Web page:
In debate on a previous Finance Bill, I pointed out to the Treasury that they could have all that for nothing, simply through an obligation of inclusion. They could say that there will be 2.5 per cent. biofuel, with the balance of 97.5 per cent. being hydrocarbons, and that the price will be such and such. That would exactly mirror and match what happens under the renewable fuels obligation in electricity generation. So far, Treasury Ministers have shied away from that, although I think that the Energy Act 2004 contains such a provision to solve the biofuels conundrum.
Ministers' colleagues in DEFRA show great enthusiasm and have even produced a beautiful, coloured booklet to tell us about the benefits of biofuels and the 5,000 jobs that will be created in rural Britain, yet sadly the Treasury is still camping on the ground that 20p is sufficient. However, the facts, as confirmed to me in a parliamentary answer from DEFRA, tell a different story. Will Treasury Ministers tell us when we shall actually get our UK biofuels industry?
Mr. Timms: The right hon. Member for Fylde (Mr. Jack) will have heard me refer earlier to the continued discussions with industry about the possibility of providing an enhanced capital allowance for the cleanest processing plants, which would directly address the issue that he raises. However, he would agree that the key prerequisite is to have an attractive market for suppliers to address. So, as we confirmed in the pre-Budget report, we are carrying out a feasibility study on the renewable transport fuels obligation, and good progress has been made in that study. That is the reason why we introduced the 20p a litre incentive for biodiesel in 2002, and the same differential for bioethanol from 1 January this year.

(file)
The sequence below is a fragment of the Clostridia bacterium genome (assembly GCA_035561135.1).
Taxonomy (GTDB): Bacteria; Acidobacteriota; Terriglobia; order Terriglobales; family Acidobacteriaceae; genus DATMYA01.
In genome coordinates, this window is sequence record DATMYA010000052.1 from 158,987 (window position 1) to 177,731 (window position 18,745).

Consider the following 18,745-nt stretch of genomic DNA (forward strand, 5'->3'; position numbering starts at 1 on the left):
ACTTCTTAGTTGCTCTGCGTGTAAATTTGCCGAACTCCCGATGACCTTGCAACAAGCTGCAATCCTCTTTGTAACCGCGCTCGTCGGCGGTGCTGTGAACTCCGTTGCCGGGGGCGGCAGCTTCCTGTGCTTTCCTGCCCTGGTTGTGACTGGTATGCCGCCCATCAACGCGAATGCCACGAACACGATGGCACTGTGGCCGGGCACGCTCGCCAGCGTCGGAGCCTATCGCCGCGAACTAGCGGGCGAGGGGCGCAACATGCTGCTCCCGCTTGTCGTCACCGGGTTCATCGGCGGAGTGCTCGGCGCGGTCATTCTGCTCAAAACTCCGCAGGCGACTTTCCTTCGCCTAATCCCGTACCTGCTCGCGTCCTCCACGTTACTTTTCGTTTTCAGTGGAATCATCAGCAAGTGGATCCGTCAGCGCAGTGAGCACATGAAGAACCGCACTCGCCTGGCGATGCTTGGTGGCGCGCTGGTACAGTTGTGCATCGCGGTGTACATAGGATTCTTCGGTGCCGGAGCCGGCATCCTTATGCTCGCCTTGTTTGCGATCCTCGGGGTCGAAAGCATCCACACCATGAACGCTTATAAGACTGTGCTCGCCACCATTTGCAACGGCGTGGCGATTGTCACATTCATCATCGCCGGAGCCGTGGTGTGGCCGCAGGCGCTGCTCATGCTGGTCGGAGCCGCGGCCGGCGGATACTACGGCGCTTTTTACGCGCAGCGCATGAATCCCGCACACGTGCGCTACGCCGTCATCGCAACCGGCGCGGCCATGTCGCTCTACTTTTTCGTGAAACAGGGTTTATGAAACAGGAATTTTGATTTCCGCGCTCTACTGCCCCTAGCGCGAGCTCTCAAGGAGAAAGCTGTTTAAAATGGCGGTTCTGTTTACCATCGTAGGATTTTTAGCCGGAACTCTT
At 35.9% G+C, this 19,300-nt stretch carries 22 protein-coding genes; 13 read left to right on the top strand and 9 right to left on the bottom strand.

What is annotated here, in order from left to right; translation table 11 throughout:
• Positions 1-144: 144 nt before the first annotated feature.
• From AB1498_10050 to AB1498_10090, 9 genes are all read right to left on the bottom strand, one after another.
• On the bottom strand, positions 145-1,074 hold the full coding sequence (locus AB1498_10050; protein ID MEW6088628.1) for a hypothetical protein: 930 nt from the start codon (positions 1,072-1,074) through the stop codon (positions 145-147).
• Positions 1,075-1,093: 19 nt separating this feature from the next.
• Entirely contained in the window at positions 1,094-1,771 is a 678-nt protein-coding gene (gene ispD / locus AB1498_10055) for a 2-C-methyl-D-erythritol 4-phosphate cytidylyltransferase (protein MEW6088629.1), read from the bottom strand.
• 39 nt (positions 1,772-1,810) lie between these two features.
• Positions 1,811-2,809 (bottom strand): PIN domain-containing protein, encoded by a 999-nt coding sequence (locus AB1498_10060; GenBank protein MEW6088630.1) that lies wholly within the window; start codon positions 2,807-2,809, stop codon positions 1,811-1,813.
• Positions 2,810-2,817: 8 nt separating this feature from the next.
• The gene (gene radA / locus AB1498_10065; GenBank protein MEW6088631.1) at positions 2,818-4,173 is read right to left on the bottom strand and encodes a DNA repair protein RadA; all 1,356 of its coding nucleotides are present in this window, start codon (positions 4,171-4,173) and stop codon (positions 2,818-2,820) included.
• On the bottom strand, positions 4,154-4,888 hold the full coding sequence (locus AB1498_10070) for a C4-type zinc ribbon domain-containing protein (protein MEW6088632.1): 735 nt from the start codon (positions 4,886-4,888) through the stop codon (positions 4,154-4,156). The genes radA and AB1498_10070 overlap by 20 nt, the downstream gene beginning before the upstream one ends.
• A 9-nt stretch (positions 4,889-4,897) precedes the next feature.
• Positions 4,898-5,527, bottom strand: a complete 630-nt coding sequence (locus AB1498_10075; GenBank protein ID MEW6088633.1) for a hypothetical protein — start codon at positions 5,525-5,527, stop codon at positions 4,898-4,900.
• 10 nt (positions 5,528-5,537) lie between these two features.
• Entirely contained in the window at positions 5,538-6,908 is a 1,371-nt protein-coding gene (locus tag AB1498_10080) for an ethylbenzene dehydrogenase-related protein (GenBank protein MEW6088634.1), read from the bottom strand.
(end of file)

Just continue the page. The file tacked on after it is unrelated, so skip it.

The right hon. Gentleman was a little dismissive, but early indications of the impact of the support for bioethanol show encouraging signs. We expect sales to increase from zero to 60 million litres a year by the end of this year, so a substantial market is starting to emerge. In additionagain, to address another of the specific points that he raisedthose duty rates are guaranteed until 2008, under our commitment in the alternative fuels framework to provide industry with certainty and a three-year rolling guarantee for rates. So we are putting in place the building blocks for what I, too, hope will be a successful and sustainable industry in the future.
Mr. Jack: First, will the Financial Secretary confirm for the record where the 60 million litres of bioethanol will come from? Secondly, will he clarify whether he envisages a regime of twin-track fiscal help that combines the duty derogation with the capital allowances to which he refers? Will the two operate simultaneously?
Of course, the right hon. Gentleman is right to suggest that this is extremely early days for the industry and to make the point about the paucity of
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plants in the UK currently. Yes, I can confirm that we are simultaneously undertaking work on both the duty issues and the possibility of providing an enhanced capital allowance arrangement as well.